Critics in the legal community dispute whether the "Super Hero" marks meet the legal standard for trademark protection in the United States: distinctive designation of a single source of a product or service. Controversy exists over each element of that standard: whether "Super Hero" is distinctive rather than generic, whether "Super Hero" designates a source of products or services, and whether DC and Marvel jointly represent a single source.[48] Some critics further characterize the marks as a misuse of trademark law to chill competition.[49] To date, aside from a failed trademark removal action brought in 2016 against DC Comics' and Marvel Comics' United Kingdom registration, no dispute involving the trademark "Super Hero" has ever been to trial or hearing.[50]
Sometimes mutant powers are really just the thing to bring a group together, and if your gang is ready to put their super human abilities to work, then there’s only one team for you: The X-Men! Storm can command the team while Cyclops keeps opponents at bay with his concussive optic blast. If you have a quick-witted member of your group, a Deadpool Halloween costume is sure to turn them into the crass and sharp-tongued Wade Wilson. Up the ante by getting a friend to go in a Wolverine costume, and you’ll have one mutant posse that no villain is going to want to tangle with. We heard Wolvie’s usually hungry though, so you’re going to want to bring plenty of snacks. “Hey. Pass the chip dip, bub!”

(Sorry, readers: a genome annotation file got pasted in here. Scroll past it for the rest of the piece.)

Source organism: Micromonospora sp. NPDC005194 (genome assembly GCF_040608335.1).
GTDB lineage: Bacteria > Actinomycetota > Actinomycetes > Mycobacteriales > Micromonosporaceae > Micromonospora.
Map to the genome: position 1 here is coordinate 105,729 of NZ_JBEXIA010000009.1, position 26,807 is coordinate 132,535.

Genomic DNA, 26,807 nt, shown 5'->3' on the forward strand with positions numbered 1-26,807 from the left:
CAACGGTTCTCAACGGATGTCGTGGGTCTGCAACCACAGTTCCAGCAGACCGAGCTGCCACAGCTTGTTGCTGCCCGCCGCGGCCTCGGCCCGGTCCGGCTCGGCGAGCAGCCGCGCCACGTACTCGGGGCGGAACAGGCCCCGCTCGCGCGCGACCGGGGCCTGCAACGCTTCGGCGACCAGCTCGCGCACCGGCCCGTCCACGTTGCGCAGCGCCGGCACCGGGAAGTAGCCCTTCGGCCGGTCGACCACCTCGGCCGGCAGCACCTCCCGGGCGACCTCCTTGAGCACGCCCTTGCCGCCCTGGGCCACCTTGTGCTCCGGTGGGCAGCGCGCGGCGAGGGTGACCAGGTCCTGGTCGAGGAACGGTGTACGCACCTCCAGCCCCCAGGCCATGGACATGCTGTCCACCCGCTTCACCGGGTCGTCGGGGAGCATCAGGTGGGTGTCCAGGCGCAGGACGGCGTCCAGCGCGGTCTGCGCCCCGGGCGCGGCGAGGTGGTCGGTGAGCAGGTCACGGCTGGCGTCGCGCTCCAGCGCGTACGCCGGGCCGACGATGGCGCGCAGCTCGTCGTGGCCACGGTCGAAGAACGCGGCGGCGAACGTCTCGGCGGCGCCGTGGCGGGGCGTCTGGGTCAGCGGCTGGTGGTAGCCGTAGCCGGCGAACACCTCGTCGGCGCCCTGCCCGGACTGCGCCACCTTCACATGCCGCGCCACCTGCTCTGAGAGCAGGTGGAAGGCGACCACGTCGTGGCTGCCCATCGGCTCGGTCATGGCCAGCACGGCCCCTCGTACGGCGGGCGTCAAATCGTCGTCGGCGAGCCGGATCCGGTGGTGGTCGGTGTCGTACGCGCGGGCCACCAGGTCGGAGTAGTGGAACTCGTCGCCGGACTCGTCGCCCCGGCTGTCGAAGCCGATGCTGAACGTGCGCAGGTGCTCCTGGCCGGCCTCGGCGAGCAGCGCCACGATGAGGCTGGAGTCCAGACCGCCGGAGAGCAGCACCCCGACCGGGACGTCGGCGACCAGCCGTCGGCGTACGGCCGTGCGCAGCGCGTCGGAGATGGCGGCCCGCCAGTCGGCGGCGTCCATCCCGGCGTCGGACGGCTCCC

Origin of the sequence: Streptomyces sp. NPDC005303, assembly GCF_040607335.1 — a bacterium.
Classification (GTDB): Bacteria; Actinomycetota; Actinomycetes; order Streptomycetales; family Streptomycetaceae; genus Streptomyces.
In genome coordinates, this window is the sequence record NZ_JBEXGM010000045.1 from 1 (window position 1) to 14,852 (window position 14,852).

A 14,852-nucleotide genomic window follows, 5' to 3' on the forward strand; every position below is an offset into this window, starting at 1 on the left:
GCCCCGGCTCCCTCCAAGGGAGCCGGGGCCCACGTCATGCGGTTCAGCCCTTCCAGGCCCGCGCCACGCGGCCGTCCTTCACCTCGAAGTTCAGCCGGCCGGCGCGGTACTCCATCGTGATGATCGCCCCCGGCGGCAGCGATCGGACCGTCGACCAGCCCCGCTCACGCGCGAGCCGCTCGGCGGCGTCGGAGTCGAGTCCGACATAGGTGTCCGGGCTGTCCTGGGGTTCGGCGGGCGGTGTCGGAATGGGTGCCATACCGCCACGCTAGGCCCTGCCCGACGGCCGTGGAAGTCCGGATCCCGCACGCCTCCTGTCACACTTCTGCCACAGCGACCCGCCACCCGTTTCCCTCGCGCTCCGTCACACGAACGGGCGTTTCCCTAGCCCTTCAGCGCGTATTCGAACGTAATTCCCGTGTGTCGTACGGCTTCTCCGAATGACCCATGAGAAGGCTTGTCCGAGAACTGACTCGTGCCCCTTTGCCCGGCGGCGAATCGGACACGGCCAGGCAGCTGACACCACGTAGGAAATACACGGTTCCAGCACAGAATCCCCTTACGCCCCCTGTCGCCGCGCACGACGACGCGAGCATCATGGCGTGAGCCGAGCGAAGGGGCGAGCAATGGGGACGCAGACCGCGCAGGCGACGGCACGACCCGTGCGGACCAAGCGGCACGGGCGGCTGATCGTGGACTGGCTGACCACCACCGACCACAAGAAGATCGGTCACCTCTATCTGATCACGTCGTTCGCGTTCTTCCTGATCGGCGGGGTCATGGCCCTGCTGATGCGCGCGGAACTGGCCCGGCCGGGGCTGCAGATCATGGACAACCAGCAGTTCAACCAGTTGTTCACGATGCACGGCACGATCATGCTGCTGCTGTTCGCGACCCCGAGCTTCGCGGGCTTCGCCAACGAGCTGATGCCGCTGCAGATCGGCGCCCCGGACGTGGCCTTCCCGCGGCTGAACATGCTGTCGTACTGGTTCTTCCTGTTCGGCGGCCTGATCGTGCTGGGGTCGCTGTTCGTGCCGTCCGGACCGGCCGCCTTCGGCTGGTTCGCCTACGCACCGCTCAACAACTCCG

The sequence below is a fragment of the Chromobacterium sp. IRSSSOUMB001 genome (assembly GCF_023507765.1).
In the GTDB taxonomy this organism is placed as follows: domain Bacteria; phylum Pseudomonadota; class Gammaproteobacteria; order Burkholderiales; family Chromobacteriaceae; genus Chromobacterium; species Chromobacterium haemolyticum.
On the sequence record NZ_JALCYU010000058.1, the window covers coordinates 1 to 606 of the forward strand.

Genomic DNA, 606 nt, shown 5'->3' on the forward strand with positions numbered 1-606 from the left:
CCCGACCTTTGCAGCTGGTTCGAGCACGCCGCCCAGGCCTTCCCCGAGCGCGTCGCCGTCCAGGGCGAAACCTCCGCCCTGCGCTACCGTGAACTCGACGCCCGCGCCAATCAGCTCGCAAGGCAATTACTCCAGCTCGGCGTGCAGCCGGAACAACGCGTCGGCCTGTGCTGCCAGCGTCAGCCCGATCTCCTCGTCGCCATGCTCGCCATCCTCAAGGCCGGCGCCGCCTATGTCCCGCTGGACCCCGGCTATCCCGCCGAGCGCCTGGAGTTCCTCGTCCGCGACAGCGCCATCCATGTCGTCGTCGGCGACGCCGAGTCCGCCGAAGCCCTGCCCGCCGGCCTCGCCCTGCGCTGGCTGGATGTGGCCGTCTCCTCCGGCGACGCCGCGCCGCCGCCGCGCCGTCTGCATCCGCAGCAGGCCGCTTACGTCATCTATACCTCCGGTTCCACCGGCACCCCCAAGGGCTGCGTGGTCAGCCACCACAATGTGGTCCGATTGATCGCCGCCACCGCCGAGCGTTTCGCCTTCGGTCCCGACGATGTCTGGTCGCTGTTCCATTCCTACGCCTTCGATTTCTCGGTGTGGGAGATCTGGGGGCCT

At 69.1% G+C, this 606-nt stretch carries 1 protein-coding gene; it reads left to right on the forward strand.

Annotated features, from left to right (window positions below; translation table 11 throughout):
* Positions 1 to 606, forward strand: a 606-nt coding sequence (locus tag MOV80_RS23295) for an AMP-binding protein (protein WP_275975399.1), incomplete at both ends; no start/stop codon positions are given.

The practice may have originated in a Celtic festival, held on 31 October–1 November, to mark the beginning of winter. It was called Samhain in Ireland, Scotland and the Isle of Man, and Calan Gaeaf in Wales, Cornwall and Brittany. The festival is believed to have pre-Christian roots. After the Christianization of Ireland in the 5th century, some of these customs may have been retained in the Christian observance of All Hallows' Eve in that region—which continued to be called Samhain/Calan Gaeaf—blending the traditions of their ancestors with Christian ones.[2][3] It was seen as a liminal time, when the spirits or fairies (the Aos Sí), and the souls of the dead, could more easily come into our world.[4] It was believed that the Aos Sí needed to be propitiated to ensure that the people and their livestock survived the winter.
×